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story.lead_photo.caption Jamaica's Omar McLeod celebrates winning gold in the men's 110-meter hurdles final, during the athletics competitions in the Olympic stadium of the 2016 Summer Olympics in Rio de Janeiro, Brazil, Tuesday, Aug. 16, 2016. (AP Photo/Lee Jin-man)

FAYETTEVILLE -- A month before Omar McLeod ran the 110-meter hurdles at the Olympics, he fell at a meet in Monte Carlo, Monaco.

Gallery: Arkansans in the Olympics

Two days later, Arkansas' four-time NCAA champion fell again at a meet in Budapest, Hungary.

Those were the last two races for McLeod -- the world leader in the event -- going into the Olympics.

"Two falls in two weeks. How bad does it get?" McLeod said Saturday before a training session at John McDonnell Field. "But it was something I learned from.

[ARKANSANS IN RIO: Full coverage of 24 in Olympics]

"When I went to the Olympics, I was a brand-new person."

Or maybe he was just the old Omar McLeod.

Motivated and refocused after the falls, McLeod earned an Olympic gold medal running for his native Jamaica in Rio de Janerio, where he won the 110 hurdles in 13.05 seconds Tuesday night. Spain's Orlando Ortega took second in 13.17.

It was a huge winning margin for an Olympic sprints final.

"I got out, and I was reserved because I didn't want my speed to get the best of me," said McLeod, who has run 9.99 in the 100. "Then I just let go.

"When I was at the fifth hurdle, I was just like, 'Just be you.' Then I started to gap them. I did what I've been doing all season."

McLeod had been undefeated on the pro circuit this year, including a victory in the 60 hurdles at the World Indoor Championships in March, until the falls in Monte Carlo and Budapest.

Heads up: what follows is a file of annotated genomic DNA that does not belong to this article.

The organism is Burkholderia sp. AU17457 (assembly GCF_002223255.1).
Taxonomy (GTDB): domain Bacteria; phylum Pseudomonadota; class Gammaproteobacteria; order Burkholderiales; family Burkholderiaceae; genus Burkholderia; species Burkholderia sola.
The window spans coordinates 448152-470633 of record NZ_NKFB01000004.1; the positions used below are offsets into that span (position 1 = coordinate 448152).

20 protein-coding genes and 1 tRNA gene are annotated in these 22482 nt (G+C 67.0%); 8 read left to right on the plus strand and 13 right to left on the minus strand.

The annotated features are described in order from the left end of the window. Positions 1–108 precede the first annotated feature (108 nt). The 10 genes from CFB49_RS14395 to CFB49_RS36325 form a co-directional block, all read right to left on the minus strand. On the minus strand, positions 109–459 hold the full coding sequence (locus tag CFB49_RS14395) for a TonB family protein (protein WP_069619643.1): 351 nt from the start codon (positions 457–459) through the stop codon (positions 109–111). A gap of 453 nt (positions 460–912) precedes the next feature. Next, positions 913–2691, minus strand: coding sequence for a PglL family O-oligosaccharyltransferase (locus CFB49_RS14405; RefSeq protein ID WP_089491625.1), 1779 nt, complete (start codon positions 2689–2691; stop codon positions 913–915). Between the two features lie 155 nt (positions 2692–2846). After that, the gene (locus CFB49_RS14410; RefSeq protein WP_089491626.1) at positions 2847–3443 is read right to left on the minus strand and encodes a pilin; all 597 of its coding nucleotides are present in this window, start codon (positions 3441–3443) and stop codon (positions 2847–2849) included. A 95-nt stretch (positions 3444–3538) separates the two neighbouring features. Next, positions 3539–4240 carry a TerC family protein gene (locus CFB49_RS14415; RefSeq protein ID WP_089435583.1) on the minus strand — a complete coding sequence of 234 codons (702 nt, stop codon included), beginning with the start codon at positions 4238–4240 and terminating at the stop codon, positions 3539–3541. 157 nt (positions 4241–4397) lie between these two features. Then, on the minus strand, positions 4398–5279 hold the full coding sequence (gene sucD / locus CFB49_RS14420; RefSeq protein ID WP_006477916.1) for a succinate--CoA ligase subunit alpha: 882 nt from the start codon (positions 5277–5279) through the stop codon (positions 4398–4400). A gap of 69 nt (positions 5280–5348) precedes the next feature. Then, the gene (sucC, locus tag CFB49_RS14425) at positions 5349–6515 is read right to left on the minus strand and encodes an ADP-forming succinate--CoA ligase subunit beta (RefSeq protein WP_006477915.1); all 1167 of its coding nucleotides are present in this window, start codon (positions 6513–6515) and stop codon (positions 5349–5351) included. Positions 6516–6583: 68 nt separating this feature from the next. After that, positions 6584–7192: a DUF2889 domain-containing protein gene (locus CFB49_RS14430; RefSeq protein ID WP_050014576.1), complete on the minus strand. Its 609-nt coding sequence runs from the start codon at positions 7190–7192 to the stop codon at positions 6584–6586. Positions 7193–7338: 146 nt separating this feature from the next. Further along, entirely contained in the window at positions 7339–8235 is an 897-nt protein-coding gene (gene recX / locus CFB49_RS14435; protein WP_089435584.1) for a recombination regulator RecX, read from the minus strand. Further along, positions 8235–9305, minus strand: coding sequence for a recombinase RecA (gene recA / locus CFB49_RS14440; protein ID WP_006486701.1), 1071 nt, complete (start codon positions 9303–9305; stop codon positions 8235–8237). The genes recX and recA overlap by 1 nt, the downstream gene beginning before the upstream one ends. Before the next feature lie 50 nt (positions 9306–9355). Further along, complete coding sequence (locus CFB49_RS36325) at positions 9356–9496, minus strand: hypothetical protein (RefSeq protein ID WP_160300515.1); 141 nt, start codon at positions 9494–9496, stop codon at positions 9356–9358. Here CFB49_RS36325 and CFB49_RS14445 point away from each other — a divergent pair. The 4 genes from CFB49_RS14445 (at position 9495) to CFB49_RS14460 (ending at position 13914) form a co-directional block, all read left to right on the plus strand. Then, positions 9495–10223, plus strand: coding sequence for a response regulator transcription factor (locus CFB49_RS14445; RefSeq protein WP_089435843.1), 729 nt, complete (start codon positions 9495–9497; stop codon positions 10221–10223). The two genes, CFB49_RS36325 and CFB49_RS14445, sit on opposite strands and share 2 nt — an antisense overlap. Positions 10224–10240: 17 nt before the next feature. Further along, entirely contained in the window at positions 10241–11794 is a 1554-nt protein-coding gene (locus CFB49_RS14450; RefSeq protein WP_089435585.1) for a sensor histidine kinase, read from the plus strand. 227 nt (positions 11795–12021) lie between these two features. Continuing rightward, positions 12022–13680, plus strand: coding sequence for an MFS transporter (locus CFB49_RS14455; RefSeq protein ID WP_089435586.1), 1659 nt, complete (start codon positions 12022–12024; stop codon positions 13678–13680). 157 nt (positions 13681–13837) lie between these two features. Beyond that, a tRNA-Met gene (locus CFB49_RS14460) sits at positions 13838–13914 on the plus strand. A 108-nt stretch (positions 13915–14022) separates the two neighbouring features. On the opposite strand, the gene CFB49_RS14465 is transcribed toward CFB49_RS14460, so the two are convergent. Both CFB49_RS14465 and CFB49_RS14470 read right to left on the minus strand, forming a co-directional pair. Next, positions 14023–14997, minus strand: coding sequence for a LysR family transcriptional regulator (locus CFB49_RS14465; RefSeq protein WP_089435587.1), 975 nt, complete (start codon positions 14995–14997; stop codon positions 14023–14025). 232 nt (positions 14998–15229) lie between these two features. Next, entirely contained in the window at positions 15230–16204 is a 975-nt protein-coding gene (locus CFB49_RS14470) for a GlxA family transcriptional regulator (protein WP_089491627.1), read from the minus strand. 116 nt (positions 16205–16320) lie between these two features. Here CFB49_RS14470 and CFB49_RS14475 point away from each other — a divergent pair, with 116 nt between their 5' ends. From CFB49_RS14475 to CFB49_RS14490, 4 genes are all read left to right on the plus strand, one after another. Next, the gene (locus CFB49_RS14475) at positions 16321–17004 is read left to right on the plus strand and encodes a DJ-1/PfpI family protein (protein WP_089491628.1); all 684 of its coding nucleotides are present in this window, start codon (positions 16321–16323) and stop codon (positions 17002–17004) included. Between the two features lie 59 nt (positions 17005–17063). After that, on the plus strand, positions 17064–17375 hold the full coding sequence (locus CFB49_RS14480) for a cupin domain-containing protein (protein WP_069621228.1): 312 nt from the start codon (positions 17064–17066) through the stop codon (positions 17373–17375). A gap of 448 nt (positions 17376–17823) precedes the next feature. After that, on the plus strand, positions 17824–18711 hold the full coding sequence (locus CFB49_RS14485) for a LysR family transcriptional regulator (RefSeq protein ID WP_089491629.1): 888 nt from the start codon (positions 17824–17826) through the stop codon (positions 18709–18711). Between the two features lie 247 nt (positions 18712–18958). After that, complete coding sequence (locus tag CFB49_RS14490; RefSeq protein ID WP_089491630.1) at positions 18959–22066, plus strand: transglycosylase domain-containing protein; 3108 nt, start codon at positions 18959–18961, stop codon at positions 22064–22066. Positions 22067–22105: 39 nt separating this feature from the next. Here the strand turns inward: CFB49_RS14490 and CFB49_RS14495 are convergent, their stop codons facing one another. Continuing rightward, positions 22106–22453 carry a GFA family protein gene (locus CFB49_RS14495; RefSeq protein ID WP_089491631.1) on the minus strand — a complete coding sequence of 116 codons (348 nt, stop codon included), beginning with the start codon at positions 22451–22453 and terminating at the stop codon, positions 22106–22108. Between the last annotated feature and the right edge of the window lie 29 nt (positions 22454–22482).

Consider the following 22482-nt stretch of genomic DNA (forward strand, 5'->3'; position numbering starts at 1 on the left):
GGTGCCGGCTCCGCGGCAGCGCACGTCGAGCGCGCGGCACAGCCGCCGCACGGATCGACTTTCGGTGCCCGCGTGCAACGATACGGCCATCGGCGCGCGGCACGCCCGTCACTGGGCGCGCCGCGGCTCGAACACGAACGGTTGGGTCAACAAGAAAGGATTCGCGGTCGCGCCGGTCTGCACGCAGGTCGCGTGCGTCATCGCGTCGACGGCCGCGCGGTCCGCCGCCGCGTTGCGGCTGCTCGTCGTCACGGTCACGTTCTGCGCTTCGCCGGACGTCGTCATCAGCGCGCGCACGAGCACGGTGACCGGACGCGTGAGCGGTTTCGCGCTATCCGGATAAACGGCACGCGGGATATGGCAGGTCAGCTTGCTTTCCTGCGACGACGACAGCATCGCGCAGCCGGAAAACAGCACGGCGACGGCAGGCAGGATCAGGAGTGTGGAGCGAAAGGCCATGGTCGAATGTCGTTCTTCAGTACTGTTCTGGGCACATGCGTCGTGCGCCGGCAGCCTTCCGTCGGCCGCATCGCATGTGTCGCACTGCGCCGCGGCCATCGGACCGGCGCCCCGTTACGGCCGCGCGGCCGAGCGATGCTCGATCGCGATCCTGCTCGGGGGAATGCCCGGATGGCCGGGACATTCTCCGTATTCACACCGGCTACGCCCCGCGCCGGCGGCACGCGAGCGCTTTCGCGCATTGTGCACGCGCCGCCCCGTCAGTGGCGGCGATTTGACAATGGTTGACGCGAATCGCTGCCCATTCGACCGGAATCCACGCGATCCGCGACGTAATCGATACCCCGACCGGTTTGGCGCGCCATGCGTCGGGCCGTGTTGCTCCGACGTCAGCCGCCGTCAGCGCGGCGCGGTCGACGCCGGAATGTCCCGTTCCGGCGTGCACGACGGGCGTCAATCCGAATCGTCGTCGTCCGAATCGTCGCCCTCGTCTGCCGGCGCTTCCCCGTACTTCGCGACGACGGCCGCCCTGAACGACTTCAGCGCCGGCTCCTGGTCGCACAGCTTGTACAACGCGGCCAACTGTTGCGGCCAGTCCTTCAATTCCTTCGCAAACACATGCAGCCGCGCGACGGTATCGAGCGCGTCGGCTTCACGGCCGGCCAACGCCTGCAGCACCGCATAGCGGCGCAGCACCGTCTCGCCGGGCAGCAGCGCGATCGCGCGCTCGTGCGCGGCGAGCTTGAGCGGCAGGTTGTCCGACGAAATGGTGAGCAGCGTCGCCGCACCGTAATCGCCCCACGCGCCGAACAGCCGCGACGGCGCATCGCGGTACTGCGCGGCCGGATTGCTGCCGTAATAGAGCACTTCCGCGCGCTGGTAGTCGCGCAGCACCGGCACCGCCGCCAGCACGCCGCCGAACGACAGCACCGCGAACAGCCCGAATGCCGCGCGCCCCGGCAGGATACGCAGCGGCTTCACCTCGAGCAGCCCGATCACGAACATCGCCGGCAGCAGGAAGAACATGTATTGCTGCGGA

"I'm not a cocky person, but it was humbling in the fact that I came to the realization that things do happen in the sport, and you're never guaranteed a perfect race or a perfect career," he said. "Things happen, especially in my event. It's hurdles.

"They say the best hurdlers have to fall once or twice to prove just how great they are. It happened, and it was a true test of character."

Arkansas assistant Doug Case, who coaches the sprints and continues to coach McLeod, said they didn't talk a lot about the falls.

"In athletics, sometimes you don't talk about the bad thing that happened before because it's over," Case said. "It's more, 'Let's approach the positive end and do what we have to work on to fix that so it doesn't happen again.' "

Case said McLeod was trying too hard in the races when he fell. He took a more relaxed approach at the Olympics.

"I knew as soon as I saw his prelim and how smooth and even he was," Case said. "He was back."

McLeod returned to Fayetteville for a few days before going to Rio de Janeiro. He said he appreciated the support from his coaches and the community, and he took the time for reflection on what he needed to do to regain his winning form at the Olympics.

"I think it was a blessing in disguise, to be honest," McLeod said of the falls. "It was like I needed that to happen.

"A lot of people were doubting me going into the Olympics saying, 'OK, he's had two falls back to back. He's not the Omar McLeod he was in the preseason.'

"I fueled off of that. I was like, 'OK, y'all can talk. Let's just see.' I used all the negativity and channeled it into positivity."

McLeod didn't hit a hurdle in the first round, semifinals or final at the Olympics as he won each race.

"I just needed to trust myself," he said. "Trust my ability, listen to coach and just do what I do best."

McLeod said it hasn't sunk in that he's an Olympic gold medalist.

"Words cannot describe that moment," he said. "I relive it every second. It was a mind-blowing experience."

McLeod, 22, said he'll have time to celebrate his Olympic victory after completing the track season in three weeks with meets scheduled in Lausane and Zurich, Switzerland, and Brussels.

"Then I'll finally take a break and can eat my Popeye's and all that stuff," McLeod said. "I'm ready for that."

Case said that after the season, he plans to work with McLeod on some changes in his hurdling technique that should help him become faster.

"Omar's very humble, and he works as hard as anybody I've ever coached," Case said. "That tells me he's going to have a long career. He's going to get even better."

Sports on 08/21/2016

Print Headline: McLeod hit Olympic stride after two falls

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